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New Study Leads To A Better Way To Diagnose Bucked Shin in Racehorses

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When racehorses are about 2 years old and start training, they can get tiny stress fractures and new bone growths in their legs. About 70% of the animals have this issue, known as bucked shin, which causes pain and delays in training plans.

The research team from Doshisha University, Nagasaki University, and the Japan Racing Association Equine Research Institute came up with a way to use ultrasound to check for bucked shin. This method was published in The Journal of the Acoustical Society of America.

Bucked shin can be identified with X-ray radiography, but a detailed assessment of the severity requires computed tomography and magnetic resonance imaging (MRI) studies. Large animals present a challenge for these techniques, particularly in the outdoors. Horses need anesthetic and must be lying down.

Human osteoporosis is widely studied via axial transmission, in which an ultrasonic emitter and receiver are put on the skin to produce and monitor wave velocities. The method could make it easier to find bucked shin and keep young horses healthy and able to grow.

“If we can identify this disease at early stages,” says author Mami Matsukawa, “we can stop training for a period of several weeks or have the horses do light training while they recover.”

Matsukawa and her team produced numerous 3D digital models of a racehorse metacarpal bone with various degrees of bucked shin in order to complete this mission. Every single one was based on CT scan measurements of an actual bone with a bucked shin.

When the researchers simulated the propagation of ultrasonic waves along the bone model, they discovered two primary wave components traveling at two distinct speeds, one faster and one slower. Because of abnormalities in the bone, the fast waves altered speed substantially in the area with bucked shin, although the slow waves were largely unaffected.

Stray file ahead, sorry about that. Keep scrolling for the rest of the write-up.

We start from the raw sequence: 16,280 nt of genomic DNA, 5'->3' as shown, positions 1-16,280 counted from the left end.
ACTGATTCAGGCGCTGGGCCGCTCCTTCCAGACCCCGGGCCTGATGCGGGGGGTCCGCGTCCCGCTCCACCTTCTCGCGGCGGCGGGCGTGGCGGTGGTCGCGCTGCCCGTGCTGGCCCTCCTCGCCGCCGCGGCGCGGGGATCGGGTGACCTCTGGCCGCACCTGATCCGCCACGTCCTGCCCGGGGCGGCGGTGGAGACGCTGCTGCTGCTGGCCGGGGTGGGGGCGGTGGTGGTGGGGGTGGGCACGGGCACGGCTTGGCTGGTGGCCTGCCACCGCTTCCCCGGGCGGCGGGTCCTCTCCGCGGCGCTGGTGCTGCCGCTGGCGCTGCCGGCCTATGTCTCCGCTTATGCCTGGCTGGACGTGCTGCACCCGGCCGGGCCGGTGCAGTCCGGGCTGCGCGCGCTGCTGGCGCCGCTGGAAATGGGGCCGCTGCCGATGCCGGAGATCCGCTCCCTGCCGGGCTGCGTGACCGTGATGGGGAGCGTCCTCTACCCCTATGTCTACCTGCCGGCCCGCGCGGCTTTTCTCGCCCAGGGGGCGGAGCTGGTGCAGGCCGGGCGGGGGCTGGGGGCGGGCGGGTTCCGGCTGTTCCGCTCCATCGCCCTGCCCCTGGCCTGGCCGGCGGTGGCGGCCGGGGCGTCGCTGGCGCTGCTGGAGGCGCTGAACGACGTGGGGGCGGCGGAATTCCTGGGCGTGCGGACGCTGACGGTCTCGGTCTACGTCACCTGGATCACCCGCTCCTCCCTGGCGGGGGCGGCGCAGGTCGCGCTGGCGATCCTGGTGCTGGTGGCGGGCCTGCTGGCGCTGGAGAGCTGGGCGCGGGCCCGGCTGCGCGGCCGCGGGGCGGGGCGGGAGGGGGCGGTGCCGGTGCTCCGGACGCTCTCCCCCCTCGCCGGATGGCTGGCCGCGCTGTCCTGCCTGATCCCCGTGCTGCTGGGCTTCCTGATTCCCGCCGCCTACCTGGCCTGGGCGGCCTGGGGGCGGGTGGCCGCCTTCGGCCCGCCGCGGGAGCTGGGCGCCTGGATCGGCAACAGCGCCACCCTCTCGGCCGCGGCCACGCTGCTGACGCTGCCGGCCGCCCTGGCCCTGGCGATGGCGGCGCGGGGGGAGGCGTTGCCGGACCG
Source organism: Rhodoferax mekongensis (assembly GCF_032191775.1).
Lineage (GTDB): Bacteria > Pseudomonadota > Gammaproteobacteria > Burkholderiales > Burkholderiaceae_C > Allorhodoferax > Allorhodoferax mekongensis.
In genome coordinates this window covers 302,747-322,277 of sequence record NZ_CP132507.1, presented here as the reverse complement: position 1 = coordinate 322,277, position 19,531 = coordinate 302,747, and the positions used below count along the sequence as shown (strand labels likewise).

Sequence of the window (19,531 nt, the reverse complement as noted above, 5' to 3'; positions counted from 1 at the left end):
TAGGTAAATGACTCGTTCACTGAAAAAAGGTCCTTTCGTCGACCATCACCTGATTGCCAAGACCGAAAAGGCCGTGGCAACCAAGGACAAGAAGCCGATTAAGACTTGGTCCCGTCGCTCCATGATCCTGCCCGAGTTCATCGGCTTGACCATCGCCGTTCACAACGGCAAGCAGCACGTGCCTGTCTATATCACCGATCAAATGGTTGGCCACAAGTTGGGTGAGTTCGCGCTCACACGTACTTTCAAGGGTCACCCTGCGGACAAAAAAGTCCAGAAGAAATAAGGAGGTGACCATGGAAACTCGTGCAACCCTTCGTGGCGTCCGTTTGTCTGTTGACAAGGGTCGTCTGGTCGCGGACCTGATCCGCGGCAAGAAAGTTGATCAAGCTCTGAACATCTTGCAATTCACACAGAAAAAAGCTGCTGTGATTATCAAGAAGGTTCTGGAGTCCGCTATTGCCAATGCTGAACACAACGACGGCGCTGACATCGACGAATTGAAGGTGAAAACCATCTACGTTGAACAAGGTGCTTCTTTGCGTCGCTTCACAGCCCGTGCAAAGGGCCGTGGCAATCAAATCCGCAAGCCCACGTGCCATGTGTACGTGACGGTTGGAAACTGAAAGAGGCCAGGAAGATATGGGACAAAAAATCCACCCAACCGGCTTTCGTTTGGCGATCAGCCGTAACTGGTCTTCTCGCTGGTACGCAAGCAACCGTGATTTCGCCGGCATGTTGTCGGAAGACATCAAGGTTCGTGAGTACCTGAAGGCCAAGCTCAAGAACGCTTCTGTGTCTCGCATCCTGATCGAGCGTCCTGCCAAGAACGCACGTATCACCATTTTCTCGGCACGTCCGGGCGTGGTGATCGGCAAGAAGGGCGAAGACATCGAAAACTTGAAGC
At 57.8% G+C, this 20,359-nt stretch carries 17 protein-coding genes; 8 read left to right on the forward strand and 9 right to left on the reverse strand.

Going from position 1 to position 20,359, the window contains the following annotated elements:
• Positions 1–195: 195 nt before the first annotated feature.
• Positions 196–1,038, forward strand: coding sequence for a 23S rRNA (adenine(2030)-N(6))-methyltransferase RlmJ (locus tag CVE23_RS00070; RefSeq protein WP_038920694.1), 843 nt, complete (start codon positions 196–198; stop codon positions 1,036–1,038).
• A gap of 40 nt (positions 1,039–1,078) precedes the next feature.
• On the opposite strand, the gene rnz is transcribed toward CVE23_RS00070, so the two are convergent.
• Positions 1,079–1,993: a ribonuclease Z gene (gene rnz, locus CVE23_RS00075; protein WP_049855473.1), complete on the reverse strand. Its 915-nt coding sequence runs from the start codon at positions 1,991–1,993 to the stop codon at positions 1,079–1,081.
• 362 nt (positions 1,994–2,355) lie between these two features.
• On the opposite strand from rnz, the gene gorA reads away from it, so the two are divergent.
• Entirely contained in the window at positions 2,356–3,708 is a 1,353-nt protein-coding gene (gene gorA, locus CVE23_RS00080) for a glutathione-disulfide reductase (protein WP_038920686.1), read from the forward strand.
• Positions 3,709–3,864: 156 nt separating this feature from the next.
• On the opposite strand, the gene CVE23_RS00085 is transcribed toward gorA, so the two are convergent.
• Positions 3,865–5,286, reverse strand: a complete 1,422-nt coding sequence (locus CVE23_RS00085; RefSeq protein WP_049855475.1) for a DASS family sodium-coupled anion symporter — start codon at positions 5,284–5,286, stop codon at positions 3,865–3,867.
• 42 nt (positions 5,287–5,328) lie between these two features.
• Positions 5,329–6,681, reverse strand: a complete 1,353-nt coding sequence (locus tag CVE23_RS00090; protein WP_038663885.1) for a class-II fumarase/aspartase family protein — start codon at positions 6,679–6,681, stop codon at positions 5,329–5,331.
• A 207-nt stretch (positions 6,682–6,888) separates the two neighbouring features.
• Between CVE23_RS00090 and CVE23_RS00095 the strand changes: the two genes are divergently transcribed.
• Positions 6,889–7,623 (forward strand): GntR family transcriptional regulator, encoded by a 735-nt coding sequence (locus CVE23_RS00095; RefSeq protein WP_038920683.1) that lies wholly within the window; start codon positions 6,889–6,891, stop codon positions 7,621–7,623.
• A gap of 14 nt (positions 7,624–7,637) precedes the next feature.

“We use these velocities of the waves to judge if there is a bucked shin or not,” adds the author. “In an area with bucked shin, there is a new bone formation. If you touch your leg, most likely it is very smooth and there are no irregularities. But if there was some new bone formation, you would find some irregularities in the shape that change the fast wave speed.”

According to the models, there is more fluctuation in the fast waves the larger the area of bucked shin. The axial transmission method has been proven effective for people, so adapting it to work for horses shouldn’t be too challenging. Such ultrasound devices would be inexpensive, portable, tiny, and lightweight compared to current approaches.

In this study, they used only velocity as a diagnostic tool.

In the future, however, the team hopes to use other wave properties, such as modes and attenuation, to find out what bone is made of.

Image Credit: Getty

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